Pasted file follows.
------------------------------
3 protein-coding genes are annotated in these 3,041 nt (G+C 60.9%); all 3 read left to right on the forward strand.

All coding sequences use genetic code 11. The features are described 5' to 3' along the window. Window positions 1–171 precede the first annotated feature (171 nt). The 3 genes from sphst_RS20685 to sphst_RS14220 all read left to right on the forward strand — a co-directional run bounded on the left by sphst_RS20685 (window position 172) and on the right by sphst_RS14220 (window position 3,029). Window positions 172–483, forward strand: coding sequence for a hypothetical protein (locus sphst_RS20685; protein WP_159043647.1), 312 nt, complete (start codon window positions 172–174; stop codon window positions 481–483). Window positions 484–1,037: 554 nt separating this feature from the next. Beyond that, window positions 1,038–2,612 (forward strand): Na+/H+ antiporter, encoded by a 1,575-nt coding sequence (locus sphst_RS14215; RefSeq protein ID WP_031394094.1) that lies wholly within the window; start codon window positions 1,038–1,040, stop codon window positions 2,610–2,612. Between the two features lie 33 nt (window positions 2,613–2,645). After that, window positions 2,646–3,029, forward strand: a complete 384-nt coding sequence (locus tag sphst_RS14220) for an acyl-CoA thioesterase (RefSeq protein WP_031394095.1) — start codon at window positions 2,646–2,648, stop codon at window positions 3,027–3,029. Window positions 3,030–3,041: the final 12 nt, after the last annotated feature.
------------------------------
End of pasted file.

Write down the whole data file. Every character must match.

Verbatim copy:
3 protein-coding genes are annotated in these 3,041 nt (G+C 60.9%); all 3 read left to right on the forward strand.

All coding sequences use genetic code 11. The features are described 5' to 3' along the window. Window positions 1–171 precede the first annotated feature (171 nt). The 3 genes from sphst_RS20685 to sphst_RS14220 all read left to right on the forward strand — a co-directional run bounded on the left by sphst_RS20685 (window position 172) and on the right by sphst_RS14220 (window position 3,029). Window positions 172–483, forward strand: coding sequence for a hypothetical protein (locus sphst_RS20685; protein WP_159043647.1), 312 nt, complete (start codon window positions 172–174; stop codon window positions 481–483). Window positions 484–1,037: 554 nt separating this feature from the next. Beyond that, window positions 1,038–2,612 (forward strand): Na+/H+ antiporter, encoded by a 1,575-nt coding sequence (locus sphst_RS14215; RefSeq protein ID WP_031394094.1) that lies wholly within the window; start codon window positions 1,038–1,040, stop codon window positions 2,610–2,612. Between the two features lie 33 nt (window positions 2,613–2,645). After that, window positions 2,646–3,029, forward strand: a complete 384-nt coding sequence (locus tag sphst_RS14220) for an acyl-CoA thioesterase (RefSeq protein WP_031394095.1) — start codon at window positions 2,646–2,648, stop codon at window positions 3,027–3,029. Window positions 3,030–3,041: the final 12 nt, after the last annotated feature.